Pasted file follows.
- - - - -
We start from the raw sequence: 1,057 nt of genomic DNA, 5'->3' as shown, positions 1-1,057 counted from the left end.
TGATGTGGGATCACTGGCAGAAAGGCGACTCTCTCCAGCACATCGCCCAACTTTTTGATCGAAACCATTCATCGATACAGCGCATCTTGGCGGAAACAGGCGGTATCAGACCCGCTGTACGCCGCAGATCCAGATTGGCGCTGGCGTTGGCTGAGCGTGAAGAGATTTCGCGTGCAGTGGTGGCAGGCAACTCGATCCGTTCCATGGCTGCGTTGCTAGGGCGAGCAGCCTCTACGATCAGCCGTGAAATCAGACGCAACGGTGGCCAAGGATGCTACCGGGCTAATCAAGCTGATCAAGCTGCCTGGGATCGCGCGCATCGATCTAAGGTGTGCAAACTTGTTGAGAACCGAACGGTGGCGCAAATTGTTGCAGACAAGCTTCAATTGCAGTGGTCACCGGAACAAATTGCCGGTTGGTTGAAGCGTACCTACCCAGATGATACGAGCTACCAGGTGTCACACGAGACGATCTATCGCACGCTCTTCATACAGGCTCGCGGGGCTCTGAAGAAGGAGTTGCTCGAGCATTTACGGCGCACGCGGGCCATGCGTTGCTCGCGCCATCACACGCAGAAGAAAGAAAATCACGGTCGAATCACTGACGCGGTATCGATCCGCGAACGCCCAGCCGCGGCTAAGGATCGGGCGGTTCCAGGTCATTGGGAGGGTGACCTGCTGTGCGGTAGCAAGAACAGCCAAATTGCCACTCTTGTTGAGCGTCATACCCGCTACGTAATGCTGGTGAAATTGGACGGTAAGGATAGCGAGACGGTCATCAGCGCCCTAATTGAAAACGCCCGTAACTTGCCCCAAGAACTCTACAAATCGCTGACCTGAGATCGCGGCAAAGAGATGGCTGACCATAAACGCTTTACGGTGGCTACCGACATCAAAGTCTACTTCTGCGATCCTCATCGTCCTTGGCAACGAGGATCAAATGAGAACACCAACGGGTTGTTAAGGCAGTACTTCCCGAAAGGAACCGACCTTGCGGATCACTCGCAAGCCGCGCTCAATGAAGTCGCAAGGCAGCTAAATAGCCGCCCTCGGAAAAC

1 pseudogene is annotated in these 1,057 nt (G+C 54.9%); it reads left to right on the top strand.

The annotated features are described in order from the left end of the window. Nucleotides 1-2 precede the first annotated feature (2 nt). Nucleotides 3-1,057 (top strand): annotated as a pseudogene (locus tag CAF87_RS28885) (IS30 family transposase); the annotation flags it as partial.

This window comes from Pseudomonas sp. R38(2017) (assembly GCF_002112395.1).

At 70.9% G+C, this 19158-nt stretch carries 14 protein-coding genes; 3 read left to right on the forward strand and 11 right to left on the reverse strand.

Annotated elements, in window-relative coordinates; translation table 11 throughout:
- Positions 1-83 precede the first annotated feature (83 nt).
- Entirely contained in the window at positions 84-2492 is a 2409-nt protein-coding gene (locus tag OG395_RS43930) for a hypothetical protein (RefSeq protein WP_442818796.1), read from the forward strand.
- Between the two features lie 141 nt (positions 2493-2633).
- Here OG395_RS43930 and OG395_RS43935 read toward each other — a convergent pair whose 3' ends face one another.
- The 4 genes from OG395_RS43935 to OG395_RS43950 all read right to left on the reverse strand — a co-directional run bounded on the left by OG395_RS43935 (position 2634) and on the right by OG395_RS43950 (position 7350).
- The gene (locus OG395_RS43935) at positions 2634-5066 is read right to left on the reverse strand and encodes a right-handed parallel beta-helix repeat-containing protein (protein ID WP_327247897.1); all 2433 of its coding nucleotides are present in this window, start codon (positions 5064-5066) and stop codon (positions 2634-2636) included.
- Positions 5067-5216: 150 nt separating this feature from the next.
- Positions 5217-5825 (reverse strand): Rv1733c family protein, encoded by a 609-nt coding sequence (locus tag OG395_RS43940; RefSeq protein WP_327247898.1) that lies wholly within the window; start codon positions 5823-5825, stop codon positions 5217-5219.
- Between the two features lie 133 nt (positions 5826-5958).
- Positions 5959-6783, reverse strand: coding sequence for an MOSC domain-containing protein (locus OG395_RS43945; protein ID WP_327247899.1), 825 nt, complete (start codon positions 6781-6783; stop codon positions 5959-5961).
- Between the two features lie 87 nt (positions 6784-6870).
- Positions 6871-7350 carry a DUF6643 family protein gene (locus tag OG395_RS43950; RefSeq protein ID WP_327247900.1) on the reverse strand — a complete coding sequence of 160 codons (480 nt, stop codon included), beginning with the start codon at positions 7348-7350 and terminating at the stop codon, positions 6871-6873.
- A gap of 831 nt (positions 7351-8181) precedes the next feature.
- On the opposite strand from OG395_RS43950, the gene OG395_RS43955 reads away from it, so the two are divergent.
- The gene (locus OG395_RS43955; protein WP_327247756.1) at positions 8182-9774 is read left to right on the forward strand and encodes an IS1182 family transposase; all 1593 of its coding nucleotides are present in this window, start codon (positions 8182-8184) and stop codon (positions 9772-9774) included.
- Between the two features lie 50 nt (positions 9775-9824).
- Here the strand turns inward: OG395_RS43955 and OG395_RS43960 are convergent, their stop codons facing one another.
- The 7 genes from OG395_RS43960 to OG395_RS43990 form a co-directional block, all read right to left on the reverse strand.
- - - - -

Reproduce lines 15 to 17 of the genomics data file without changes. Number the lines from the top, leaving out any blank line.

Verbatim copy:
- Positions 5217-5825 (reverse strand): Rv1733c family protein, encoded by a 609-nt coding sequence (locus tag OG395_RS43940; RefSeq protein WP_327247898.1) that lies wholly within the window; start codon positions 5823-5825, stop codon positions 5217-5219.
- Between the two features lie 133 nt (positions 5826-5958).
- Positions 5959-6783, reverse strand: coding sequence for an MOSC domain-containing protein (locus OG395_RS43945; protein ID WP_327247899.1), 825 nt, complete (start codon positions 6781-6783; stop codon positions 5959-5961).